[i] http://edition.cnn.com/2017/04/16/politics/us-north-korea-dmz-vice-president-pence/

[ii] http://edition.cnn.com/2017/04/20/world/russia-foab-weapon/

[iii] http://www.reuters.com/article/northkorea-china-airline-idUSL3N1HM30D

[iv] http://money.cnn.com/2017/04/25/news/air-china-north-korea-beijing-pyongyang-flights/

[v] http://www.bbc.com/news/world-asia-china-39015529

Crisis in Yemen: an Opportunity for the League of Arab States?

by Marian Fritz 

The insurgency by the Houthi rebels in Yemen may be far away but it has the potential to affect us all.

Yemen is located on the Gulf of Aden, the most used shipping route for world trade and recently it has become a failing state after the Houthi insurgents took over and the government had to flee.

This route was interrupted previously by Somali pirates, however international anti-piracy missions have reduced the impact through guarded vessels and the Internationally Recommended Transit Corridor (IRTC). In addition, naval and amphibious missions conducted by NATO, EU and the African Union (AU) are trying to support the Somali government in Mogadishu in order to restore their power. Despite not being able to resolve the problem of piracy so far, successful hijacks have reached an all-time low.  

The question now is whether the Somalian situation is adaptable to that currently developing in Yemen or not.

The simple answer is no, it is not; however the situation in Yemen may endanger Somalia.

Somalia is characterized by a weak centralized government with almost no support from the local population. On the other hand, the Yemeni government has the support of the population, however it is under direct attack by Houthi rebels.

At the moment the insurgents are approaching the city of Aden and are conquering various cities throughout Yemen; if Aden is seized, the insurgents will have the opportunity to interrupt the international naval trading routes passing through.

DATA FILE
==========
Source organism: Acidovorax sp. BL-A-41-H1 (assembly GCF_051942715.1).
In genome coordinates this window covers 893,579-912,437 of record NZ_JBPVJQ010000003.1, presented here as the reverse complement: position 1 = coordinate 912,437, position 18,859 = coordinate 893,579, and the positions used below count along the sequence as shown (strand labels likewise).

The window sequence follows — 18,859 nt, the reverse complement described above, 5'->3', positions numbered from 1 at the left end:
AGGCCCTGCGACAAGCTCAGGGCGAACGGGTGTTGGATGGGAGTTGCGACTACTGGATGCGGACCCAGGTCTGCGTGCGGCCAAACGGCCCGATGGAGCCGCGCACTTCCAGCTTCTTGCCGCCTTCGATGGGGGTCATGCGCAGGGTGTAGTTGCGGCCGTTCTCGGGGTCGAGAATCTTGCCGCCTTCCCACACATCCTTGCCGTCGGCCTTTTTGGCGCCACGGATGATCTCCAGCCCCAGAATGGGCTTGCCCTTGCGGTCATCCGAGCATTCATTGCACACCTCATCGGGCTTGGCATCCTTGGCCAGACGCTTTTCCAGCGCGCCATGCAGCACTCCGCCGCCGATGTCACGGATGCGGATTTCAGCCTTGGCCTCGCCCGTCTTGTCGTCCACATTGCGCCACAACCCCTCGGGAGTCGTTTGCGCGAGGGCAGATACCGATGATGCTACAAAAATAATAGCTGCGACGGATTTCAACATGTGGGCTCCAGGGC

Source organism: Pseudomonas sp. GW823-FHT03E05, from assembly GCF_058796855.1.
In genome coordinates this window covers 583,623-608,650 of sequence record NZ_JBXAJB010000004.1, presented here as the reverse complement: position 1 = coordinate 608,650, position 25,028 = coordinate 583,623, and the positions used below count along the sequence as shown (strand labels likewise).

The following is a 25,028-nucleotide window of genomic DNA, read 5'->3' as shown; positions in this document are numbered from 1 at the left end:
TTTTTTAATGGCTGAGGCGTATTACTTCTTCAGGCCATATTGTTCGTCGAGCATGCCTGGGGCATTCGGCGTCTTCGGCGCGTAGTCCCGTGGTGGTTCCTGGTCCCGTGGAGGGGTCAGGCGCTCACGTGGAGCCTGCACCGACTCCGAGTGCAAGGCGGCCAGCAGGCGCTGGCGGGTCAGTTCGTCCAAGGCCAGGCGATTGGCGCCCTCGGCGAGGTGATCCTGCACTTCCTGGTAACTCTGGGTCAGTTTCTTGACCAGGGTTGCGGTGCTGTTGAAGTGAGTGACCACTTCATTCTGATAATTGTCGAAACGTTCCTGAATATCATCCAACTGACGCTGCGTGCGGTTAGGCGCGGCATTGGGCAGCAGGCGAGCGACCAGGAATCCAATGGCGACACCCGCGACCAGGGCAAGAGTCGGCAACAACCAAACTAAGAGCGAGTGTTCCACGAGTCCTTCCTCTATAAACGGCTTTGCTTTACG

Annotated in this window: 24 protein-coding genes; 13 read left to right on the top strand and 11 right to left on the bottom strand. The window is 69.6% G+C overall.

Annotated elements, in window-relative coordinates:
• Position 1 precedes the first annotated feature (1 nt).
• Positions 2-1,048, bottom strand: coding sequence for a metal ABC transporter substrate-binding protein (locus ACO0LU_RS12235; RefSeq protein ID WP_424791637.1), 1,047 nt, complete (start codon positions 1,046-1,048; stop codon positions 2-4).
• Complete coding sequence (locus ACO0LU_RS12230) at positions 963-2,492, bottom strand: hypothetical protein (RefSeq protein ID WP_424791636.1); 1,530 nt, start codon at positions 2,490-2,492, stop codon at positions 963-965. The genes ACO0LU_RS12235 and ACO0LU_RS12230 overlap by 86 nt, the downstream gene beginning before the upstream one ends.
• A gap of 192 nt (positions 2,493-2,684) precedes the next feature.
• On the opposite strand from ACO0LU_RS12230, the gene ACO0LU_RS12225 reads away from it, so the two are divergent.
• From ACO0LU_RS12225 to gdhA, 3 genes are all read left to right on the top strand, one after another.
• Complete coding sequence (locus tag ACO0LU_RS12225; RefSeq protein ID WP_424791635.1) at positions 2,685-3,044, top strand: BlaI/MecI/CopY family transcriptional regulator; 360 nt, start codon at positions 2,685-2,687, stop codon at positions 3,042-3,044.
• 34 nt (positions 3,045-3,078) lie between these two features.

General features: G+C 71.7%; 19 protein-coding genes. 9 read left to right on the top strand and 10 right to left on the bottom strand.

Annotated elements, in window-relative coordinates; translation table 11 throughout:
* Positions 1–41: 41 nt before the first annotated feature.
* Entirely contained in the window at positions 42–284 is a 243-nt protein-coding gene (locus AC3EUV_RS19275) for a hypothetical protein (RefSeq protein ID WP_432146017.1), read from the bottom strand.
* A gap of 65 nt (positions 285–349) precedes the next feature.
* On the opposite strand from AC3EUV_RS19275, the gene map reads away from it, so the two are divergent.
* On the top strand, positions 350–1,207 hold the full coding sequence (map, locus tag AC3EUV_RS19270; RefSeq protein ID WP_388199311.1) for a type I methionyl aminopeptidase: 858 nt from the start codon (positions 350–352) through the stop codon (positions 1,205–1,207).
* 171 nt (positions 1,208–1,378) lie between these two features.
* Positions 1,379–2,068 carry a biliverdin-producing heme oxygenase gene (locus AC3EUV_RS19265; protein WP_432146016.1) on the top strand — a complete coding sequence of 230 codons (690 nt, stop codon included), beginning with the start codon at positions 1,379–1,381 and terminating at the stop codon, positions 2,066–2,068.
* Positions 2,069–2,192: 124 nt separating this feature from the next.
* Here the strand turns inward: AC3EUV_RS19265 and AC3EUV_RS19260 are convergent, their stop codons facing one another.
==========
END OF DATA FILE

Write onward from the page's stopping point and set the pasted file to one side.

Despite neighboring Saudi Arabia and its allies already having decided to conduct airstrikes against the rebels, the situation is highly unstable. As seen in previous conflicts, airstrikes alone cannot solve a crisis. The Saudi Arabian-led coalition should consider this and accordingly decide whether want to enter Yemen or not.

Should Saudi Arabia not wish to enter Yemen on its own, the most effective solution would be to call upon the League of Arab States to send troops to the region and to support the Yemeni government, originally based in Sanaa however currently taking refuge in Saudi Arabia.

 League of Arab States Flag 

The first phase would be for the operating parties to create a common counterinsurgency (COIN) strategy and to create a central command to ensure that the effective and secure exchange of information is possible.

This mission might be the very first for a possible common rapid deployment force that Saudi Arabia would want the Arab League to establish.

The second phase would then be to enter the conflict with ground troops to fight back the Houthi rebels and to ensure that the entirety of Yemen is back under control of the elected government.

This second phase is of vital importance to the success of the mission. The operating nations should not send too many soldiers to Yemen as the worst-case scenario would result in both the external forces and the government losing the support of the Yemeni population.

The most important aspect of the mission would to build up the infrastructure and to supply Yemen with humanitarian aid, which could be supplied by close cooperation with the United Nations Development Program (UNDP), already operating in Yemen but currently interrupted by the Houthis.

If such a mission were successful, the operating forces would have to ensure that they do not lose the support of the Yemeni population. It is therefore vitally important to minimize collateral damage, as this could undermine local support for the international forces and hence the weakened government. In order to prevent potential ethnic cleansing or any attempts of revenge against the Houthi minority, this mission should be monitored closely by the UN.

Neither NATO nor EU should be involved in this mission, except to tighten security and surveillance of the Internationally Recommended Transit Corridor (IRTC) to ensure that trading routes are not interrupted.

If nobody reacts to the developing situation in Yemen, it threatens to destabilize whole the region and it may open a corridor for Jihadists from Yemen to Somali, a concern already raised by UN General Secretary Ban-Ki-moon.

Please note that the views expressed are those of the author and do not necessarily represent or reflect the views of Munich European Forum e.V.